Selma was directed by Ava DuVernay and written by Paul Webb. David Oyelowo plays Dr. Martin Luther King, Jr. with Carmen Ejogo as Corretta Scott King. Tom Wilkerson plays President Lyndon B. Johnson and Tim Roth plays Alabama governor George Wallace. David Oyelowo is excellent as Dr. King. He has the cadences of his speech, the way he moved, his quiet authority and his fiery speech making down to a tee. Carmen Ejogo is also excellent as Mrs. King, having to deal with the death threats not only against her husband but also against her children and herself, as well as Dr. King’s long absences and reputed affairs. This movie touches on all of that and the tensions it placed on their marriage, but also the obvious love they had for each other. Selma has a very large cast that includes all of Dr. King’s peers, and all the supporting players in this true life drama from the FBI to judges to clergy to everyday folks whose lives were impacted by these events, and there is not a sour note in the bunch. It is one of the most well acted movies I’ve ever seen. The 60’s era costumes, set dressings, cars and locations were spot on.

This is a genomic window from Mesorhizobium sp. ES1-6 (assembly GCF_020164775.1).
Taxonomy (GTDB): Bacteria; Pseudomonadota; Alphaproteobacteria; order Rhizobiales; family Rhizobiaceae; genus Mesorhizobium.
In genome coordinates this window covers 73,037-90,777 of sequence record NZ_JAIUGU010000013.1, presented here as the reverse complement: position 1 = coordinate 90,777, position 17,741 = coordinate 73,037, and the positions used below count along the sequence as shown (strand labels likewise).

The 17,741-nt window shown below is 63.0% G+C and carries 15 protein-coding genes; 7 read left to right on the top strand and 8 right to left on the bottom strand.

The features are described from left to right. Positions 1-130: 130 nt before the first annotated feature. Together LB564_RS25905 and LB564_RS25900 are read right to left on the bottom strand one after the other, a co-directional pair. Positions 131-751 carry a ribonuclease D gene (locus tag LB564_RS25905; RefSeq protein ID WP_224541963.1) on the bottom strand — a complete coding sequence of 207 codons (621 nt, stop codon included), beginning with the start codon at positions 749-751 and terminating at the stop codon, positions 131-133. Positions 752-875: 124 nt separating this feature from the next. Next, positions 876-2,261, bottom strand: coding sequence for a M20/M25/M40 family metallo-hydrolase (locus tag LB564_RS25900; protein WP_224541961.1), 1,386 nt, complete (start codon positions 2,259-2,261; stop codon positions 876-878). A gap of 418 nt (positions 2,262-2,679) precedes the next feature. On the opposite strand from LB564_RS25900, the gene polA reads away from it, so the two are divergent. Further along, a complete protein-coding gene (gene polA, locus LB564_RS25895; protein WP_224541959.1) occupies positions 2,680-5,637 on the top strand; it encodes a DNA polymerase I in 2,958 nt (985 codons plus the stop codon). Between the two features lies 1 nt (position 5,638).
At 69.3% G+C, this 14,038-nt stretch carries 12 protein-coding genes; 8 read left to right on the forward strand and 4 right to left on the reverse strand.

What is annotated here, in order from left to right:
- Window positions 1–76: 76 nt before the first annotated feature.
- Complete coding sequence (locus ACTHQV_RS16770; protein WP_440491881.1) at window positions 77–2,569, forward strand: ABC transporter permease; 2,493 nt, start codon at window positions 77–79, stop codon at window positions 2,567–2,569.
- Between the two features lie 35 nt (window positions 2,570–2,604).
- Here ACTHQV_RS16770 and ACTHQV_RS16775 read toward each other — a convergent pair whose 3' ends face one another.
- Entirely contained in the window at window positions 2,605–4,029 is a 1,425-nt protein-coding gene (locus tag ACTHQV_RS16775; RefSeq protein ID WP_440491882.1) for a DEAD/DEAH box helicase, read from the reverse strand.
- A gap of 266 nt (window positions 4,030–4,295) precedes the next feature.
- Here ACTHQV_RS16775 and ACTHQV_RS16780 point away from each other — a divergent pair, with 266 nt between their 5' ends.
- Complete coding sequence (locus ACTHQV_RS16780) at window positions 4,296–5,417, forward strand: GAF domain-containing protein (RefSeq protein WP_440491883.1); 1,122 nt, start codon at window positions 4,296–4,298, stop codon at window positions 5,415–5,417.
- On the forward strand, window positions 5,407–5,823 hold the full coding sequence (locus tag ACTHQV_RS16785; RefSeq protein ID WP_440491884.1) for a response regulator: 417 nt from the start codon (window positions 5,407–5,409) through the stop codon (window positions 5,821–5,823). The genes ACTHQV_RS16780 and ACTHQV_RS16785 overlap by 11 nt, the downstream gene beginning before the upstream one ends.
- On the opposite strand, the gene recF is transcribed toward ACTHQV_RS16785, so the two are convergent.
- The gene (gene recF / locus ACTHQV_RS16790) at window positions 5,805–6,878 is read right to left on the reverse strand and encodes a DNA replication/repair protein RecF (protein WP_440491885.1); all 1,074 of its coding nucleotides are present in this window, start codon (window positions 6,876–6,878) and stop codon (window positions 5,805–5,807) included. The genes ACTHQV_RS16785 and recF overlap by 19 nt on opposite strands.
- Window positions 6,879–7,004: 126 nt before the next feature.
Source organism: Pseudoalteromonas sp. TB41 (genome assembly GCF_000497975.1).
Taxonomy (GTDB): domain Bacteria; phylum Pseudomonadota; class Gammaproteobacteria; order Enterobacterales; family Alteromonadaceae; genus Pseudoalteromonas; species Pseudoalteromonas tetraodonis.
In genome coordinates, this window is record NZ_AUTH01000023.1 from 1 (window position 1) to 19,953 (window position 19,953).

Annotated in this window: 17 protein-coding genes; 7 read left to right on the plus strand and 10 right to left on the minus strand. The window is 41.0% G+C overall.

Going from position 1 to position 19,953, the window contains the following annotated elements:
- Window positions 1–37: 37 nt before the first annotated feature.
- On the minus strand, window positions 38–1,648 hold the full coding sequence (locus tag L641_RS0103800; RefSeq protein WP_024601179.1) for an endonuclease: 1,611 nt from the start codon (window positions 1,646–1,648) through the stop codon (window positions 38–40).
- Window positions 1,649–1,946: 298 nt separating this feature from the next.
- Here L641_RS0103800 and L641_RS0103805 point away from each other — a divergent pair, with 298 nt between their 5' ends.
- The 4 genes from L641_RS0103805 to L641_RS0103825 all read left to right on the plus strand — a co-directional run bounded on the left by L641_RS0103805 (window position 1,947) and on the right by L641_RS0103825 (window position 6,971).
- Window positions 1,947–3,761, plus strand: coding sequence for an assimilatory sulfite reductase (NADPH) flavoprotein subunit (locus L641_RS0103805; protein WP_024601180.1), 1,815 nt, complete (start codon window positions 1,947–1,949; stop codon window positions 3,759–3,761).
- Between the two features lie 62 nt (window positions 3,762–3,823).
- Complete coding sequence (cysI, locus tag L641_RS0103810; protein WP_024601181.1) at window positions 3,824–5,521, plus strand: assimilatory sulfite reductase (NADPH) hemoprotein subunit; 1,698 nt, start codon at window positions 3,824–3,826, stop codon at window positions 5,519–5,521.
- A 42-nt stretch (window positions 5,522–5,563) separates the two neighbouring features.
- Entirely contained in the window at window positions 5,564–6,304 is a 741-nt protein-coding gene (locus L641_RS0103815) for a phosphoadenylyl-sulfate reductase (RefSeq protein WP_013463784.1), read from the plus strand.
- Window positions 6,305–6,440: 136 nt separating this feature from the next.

The thing that I can’t stop thinking about however, is how much is still to be done. Because racism is institutionalized and almost blind in this country. But mostly about the rich and powerful who use propaganda to keep black against white against brown against gay against woman against anyone or anything “other” in order to keep our eyes away from their pillaging of wealth from the bottom to the top. As Dr. King said in his speech on the steps of the capitol in Montgomery, Alabama, “They segregated southern money from the poor whites; they segregated southern mores from the rich whites; they segregated southern churches from Christianity; they segregated southern minds from honest thinking; and they segregated the Negro from everything. That’s what happened when the Negro and white masses of the South threatened to unite and build a great society: a society of justice where none would prey upon the weakness of others; a society of plenty where greed and poverty would be done away; a society of brotherhood where every man would respect the dignity and worth of human personality.” Dr. Martin Luther King, Jr. saw through the propaganda, refused to be deterred from speaking out and ultimately was murdered in order to shut him up. Sometimes I despair that enough people will wake up and take back their rights from the vultures who want everything. But movies like this, that remind us of the struggle, the reasons for those struggles, the values we hold dear, and those who were willing to give everything so that we can all someday live in peace and dignity and plenty, give me hope that enough people remember, enough people care, and enough people will keep speaking out so that sometime in the not so distant future Dr. King’s dream may come to pass.